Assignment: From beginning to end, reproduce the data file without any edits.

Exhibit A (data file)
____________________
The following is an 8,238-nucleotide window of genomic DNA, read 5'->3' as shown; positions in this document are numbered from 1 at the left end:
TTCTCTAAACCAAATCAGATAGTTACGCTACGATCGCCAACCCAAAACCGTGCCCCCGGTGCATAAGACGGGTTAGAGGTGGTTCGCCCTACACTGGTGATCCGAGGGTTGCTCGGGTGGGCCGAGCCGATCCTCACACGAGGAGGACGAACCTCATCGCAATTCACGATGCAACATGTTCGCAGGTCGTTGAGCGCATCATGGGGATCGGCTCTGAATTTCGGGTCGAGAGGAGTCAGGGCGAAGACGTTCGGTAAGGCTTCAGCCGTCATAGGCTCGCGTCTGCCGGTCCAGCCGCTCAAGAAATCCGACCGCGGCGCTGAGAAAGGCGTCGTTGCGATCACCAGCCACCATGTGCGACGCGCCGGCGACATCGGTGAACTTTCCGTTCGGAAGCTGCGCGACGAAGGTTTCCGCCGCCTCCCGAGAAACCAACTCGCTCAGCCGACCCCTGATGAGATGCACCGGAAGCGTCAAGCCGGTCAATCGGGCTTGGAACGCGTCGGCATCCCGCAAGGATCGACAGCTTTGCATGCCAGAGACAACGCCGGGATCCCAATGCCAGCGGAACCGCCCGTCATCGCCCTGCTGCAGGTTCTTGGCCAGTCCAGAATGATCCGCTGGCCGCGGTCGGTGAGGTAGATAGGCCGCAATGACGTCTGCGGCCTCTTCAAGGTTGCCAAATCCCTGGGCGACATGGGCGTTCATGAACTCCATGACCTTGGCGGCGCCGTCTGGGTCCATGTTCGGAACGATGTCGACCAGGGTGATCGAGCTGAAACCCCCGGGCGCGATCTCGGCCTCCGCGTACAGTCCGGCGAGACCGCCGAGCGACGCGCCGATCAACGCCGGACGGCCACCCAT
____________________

The following is an 8,238-nucleotide window of genomic DNA, read 5'->3' as shown; positions in this document are numbered from 1 at the left end:
TTCTCTAAACCAAATCAGATAGTTACGCTACGATCGCCAACCCAAAACCGTGCCCCCGGTGCATAAGACGGGTTAGAGGTGGTTCGCCCTACACTGGTGATCCGAGGGTTGCTCGGGTGGGCCGAGCCGATCCTCACACGAGGAGGACGAACCTCATCGCAATTCACGATGCAACATGTTCGCAGGTCGTTGAGCGCATCATGGGGATCGGCTCTGAATTTCGGGTCGAGAGGAGTCAGGGCGAAGACGTTCGGTAAGGCTTCAGCCGTCATAGGCTCGCGTCTGCCGGTCCAGCCGCTCAAGAAATCCGACCGCGGCGCTGAGAAAGGCGTCGTTGCGATCACCAGCCACCATGTGCGACGCGCCGGCGACATCGGTGAACTTTCCGTTCGGAAGCTGCGCGACGAAGGTTTCCGCCGCCTCCCGAGAAACCAACTCGCTCAGCCGACCCCTGATGAGATGCACCGGAAGCGTCAAGCCGGTCAATCGGGCTTGGAACGCGTCGGCATCCCGCAAGGATCGACAGCTTTGCATGCCAGAGACAACGCCGGGATCCCAATGCCAGCGGAACCGCCCGTCATCGCCCTGCTGCAGGTTCTTGGCCAGTCCAGAATGATCCGCTGGCCGCGGTCGGTGAGGTAGATAGGCCGCAATGACGTCTGCGGCCTCTTCAAGGTTGCCAAATCCCTGGGCGACATGGGCGTTCATGAACTCCATGACCTTGGCGGCGCCGTCTGGGTCCATGTTCGGAACGATGTCGACCAGGGTGATCGAGCTGAAACCCCCGGGCGCGATCTCGGCCTCCGCGTACAGTCCGGCGAGACCGCCGAGCGACGCGCCGATCAACGCCGGACGGCCACCCAT